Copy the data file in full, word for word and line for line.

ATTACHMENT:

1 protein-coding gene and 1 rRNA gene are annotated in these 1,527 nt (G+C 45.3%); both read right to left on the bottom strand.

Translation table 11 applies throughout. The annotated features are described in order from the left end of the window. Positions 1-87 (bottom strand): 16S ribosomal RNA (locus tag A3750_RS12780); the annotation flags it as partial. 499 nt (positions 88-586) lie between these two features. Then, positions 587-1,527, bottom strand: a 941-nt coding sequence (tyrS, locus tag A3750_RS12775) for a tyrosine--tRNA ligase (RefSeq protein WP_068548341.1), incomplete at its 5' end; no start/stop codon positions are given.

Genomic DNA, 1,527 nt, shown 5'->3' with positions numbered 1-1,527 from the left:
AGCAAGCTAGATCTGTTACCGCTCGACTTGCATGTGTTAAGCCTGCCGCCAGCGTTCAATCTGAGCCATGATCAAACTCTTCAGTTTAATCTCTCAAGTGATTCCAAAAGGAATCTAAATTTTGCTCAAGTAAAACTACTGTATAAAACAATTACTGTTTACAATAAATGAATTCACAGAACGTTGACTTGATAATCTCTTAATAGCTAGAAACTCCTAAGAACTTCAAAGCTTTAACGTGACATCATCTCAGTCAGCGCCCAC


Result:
1 protein-coding gene and 1 rRNA gene are annotated in these 1,527 nt (G+C 45.3%); both read right to left on the bottom strand.

Translation table 11 applies throughout. The annotated features are described in order from the left end of the window. Positions 1-87 (bottom strand): 16S ribosomal RNA (locus tag A3750_RS12780); the annotation flags it as partial. 499 nt (positions 88-586) lie between these two features. Then, positions 587-1,527, bottom strand: a 941-nt coding sequence (tyrS, locus tag A3750_RS12775) for a tyrosine--tRNA ligase (RefSeq protein WP_068548341.1), incomplete at its 5' end; no start/stop codon positions are given.

Genomic DNA, 1,527 nt, shown 5'->3' with positions numbered 1-1,527 from the left:
AGCAAGCTAGATCTGTTACCGCTCGACTTGCATGTGTTAAGCCTGCCGCCAGCGTTCAATCTGAGCCATGATCAAACTCTTCAGTTTAATCTCTCAAGTGATTCCAAAAGGAATCTAAATTTTGCTCAAGTAAAACTACTGTATAAAACAATTACTGTTTACAATAAATGAATTCACAGAACGTTGACTTGATAATCTCTTAATAGCTAGAAACTCCTAAGAACTTCAAAGCTTTAACGTGACATCATCTCAGTCAGCGCCCAC